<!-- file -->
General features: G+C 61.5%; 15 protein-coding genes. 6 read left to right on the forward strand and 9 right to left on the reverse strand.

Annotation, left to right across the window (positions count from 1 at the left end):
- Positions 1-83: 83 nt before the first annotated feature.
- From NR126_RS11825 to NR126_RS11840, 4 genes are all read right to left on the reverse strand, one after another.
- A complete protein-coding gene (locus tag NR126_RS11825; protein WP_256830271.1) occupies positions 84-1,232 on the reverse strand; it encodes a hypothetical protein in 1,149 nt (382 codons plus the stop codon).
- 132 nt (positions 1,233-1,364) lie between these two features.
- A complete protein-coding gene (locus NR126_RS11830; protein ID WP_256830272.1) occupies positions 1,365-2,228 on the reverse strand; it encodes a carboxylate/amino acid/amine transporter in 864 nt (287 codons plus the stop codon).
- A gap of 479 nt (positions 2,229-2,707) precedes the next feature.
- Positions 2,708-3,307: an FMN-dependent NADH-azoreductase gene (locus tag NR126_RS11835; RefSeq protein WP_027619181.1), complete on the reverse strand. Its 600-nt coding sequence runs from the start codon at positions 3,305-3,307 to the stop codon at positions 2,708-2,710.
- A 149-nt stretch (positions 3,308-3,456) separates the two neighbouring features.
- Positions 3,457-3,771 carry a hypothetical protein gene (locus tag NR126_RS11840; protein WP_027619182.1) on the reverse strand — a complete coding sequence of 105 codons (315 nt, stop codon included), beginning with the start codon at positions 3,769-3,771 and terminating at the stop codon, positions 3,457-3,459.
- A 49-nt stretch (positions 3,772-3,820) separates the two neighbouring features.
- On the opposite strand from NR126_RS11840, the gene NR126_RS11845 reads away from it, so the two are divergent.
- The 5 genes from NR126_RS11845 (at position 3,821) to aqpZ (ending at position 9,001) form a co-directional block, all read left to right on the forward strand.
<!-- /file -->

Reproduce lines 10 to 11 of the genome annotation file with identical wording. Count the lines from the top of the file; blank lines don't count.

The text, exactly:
- A 149-nt stretch (positions 3,308-3,456) separates the two neighbouring features.
- Positions 3,457-3,771 carry a hypothetical protein gene (locus tag NR126_RS11840; protein WP_027619182.1) on the reverse strand — a complete coding sequence of 105 codons (315 nt, stop codon included), beginning with the start codon at positions 3,769-3,771 and terminating at the stop codon, positions 3,457-3,459.